Edit: @julia999 Since you live in Victoria, the Monash University course is four years but has no probationary employment year. RMIT is the only other university down there that offers Radiography. There should be plenty of jobs in rural areas, but that largely depends on state government funding – yours is supposed to be in a far better position than ours. Radiology should be offered through a few different universities as a post-graduate extension of their medicine courses.

stranger_in_a_strange_land's avatar

Radiography deals with using nuclear radiation or x-rays to study materials. Radiology deals with medical uses of these radiations.

FireMadeFlesh's avatar

@stranger_in_a_strange_land Again I’m not sure about the US, but nuclear medicine imaging is a totally different profession over here, and only half of the first year is shared content at university. Thanks for pointing out that radiography is not solely medical in application.

julia999's avatar

These are quite varied responses. Does anyone know the sort of salary a radiographer might receive in Australia?
As for courses, I was considering Monash university for their radiography and medical imaging course.

FireMadeFlesh's avatar

You will have to look up the state award (there is no award for the private system, so expect a bit less). Here in NSW, a first year graduate is paid $990pw, which then increases to around $1050pw (I think) once the probationary year is over. Victoria is not as good in the first year, about $550–600pw I think, but comes close to even after that.

SmoothEmeraldOasis's avatar

I took the training and studied all about what and how X-rays are made and used. Since these procedures are used in a medical context one must know much about human Anatomy and physiology and also about biology and I would like to say that studying the material was so tedious but I found it most rewarding when I was able to actually take X-rays of patients and their injuries and assisting the doctors in minor surgery when needed. Well assisting in surgery in not connected with your question but the medical facinates me and I love helping people at the clinical level.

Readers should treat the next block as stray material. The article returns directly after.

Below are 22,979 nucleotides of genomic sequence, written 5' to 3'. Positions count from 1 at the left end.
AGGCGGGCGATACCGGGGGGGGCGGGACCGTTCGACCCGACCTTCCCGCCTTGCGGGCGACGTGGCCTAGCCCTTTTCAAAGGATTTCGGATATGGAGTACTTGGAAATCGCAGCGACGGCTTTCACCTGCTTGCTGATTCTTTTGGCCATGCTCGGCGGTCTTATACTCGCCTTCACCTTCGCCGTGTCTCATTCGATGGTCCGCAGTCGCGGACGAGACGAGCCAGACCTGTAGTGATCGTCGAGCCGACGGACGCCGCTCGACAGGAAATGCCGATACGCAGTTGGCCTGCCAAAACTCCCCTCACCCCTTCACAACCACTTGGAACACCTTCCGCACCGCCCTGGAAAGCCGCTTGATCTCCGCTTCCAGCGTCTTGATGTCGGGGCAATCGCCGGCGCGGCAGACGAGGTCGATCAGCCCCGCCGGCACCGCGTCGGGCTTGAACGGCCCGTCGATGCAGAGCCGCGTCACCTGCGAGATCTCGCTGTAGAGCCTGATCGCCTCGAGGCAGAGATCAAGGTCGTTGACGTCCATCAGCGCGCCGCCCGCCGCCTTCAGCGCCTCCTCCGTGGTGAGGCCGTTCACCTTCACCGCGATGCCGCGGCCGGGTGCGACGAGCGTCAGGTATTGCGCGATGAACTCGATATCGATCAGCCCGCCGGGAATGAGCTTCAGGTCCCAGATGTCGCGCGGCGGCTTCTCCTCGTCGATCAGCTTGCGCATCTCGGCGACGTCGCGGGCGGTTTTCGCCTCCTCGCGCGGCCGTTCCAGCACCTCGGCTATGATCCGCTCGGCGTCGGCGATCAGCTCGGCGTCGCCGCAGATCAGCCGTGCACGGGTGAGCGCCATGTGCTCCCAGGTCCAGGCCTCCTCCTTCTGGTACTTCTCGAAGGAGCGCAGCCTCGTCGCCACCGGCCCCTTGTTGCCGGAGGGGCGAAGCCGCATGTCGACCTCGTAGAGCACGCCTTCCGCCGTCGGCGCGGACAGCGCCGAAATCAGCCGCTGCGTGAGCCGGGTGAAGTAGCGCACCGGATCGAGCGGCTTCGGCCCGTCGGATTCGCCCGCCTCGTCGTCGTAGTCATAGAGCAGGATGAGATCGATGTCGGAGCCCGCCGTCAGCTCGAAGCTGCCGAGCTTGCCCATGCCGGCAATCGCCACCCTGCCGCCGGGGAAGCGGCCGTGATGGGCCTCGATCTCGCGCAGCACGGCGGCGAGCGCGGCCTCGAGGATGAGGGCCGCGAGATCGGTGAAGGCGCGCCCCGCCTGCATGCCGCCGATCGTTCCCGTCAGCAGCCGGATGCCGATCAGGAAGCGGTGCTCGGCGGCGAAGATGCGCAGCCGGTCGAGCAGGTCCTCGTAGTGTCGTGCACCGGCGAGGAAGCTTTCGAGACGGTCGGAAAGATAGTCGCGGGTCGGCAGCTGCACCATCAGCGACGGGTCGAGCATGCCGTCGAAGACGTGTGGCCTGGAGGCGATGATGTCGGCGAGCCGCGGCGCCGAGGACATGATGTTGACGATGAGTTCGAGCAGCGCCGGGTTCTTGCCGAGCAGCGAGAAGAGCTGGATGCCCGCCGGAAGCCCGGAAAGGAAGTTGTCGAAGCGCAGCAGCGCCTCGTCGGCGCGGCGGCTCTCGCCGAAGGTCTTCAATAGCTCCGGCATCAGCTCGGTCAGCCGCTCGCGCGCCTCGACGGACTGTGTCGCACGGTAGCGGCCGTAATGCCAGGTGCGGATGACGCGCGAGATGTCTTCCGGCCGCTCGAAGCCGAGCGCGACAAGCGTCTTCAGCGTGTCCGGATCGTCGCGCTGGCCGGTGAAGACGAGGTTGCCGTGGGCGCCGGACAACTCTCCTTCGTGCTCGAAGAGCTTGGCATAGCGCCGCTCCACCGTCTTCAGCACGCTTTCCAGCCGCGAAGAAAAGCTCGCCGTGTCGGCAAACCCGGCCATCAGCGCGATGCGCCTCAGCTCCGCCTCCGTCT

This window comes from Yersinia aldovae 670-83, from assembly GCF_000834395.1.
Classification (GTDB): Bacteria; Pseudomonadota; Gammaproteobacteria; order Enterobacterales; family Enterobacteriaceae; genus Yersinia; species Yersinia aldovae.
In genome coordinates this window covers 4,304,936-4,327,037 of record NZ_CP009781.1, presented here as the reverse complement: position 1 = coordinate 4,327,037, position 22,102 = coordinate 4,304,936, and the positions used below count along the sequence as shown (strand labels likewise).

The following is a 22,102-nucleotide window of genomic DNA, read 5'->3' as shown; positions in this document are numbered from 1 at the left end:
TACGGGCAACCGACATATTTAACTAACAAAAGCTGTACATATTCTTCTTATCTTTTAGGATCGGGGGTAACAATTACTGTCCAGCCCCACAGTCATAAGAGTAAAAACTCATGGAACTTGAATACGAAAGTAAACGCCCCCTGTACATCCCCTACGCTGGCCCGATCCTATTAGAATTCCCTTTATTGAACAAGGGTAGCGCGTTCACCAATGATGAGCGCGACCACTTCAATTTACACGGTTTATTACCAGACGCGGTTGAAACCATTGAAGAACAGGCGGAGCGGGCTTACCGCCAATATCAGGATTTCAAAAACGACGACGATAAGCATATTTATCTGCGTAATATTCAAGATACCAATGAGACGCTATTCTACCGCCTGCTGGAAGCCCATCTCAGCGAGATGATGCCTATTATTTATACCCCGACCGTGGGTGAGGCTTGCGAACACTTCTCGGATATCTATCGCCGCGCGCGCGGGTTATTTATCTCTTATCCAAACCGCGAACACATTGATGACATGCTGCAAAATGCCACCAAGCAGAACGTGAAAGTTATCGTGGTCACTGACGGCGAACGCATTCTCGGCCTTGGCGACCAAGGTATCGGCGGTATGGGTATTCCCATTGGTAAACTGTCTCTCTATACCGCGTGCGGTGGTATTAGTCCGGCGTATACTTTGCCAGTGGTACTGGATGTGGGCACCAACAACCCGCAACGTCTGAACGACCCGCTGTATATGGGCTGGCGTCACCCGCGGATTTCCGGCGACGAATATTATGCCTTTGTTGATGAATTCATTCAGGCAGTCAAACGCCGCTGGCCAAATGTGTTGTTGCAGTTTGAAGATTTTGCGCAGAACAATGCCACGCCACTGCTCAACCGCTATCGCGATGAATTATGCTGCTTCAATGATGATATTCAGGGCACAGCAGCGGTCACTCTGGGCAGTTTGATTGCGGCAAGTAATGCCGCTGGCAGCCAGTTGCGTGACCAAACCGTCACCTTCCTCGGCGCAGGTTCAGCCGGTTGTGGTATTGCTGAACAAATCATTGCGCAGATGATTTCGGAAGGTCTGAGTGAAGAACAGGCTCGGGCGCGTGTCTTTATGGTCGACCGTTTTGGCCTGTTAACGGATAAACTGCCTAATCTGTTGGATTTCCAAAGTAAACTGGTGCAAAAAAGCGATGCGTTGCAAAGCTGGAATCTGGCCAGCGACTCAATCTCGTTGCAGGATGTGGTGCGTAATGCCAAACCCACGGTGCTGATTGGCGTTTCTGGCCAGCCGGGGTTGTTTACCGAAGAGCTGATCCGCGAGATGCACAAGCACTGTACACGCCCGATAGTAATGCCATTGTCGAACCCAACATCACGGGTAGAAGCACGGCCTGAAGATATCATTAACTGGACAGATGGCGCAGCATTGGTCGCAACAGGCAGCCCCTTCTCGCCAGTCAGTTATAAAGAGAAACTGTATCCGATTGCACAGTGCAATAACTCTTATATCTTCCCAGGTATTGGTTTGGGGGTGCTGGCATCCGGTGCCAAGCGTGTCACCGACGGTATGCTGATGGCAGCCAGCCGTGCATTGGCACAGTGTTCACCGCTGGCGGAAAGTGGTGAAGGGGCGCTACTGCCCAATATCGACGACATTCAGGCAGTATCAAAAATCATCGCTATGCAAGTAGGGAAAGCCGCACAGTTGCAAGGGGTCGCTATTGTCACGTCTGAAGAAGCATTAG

stranger_in_a_strange_land's avatar

@FireMadeFlesh This may be one of the areas where the terminology is different depending on where you are.

julia999's avatar

@SmoothEmeraldOasis Just to confirm, are you talking about radiology or radiography?

SmoothEmeraldOasis's avatar

Both, Radiology the study of all the details before I could actully apply that knowledge to taking pic of patients. Sorry for not being more clear.

julia999's avatar

Np. From what you guys have said I don’t think I’m interested in radiography.
I feel that just taking images wouldn’t be challenging enough for me as a career. It sounds like there’s a lto of study involved but little chance to use it.

SmoothEmeraldOasis's avatar

Not, true if you are interested in the Medical field you can apply that skill in any Hospital and or Clinic that has the equipment.

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FireMadeFlesh's avatar

@julia999 I’ve just given you a basic overview of the profession. If you would like more detailed information I’d be happy to send you some good resources. It is about as challenging a career as you would like to make it. There are some radiographers whose knowledge hasn’t changed in 30 years and take pictures like robots, and there are some who specialise and continually expand their knowledge and abilities. For an example of a more challenging type of role, have a read about cerebral angiography.

julia999's avatar

I certainly would be interested in some more resources if you wouldn’t mind!

LostInParadise's avatar

If you are considering radiology, be aware that it can be outsourced.

SmoothEmeraldOasis's avatar

I attended Western States ChiropracticUniversity. You might want to see what have to offer you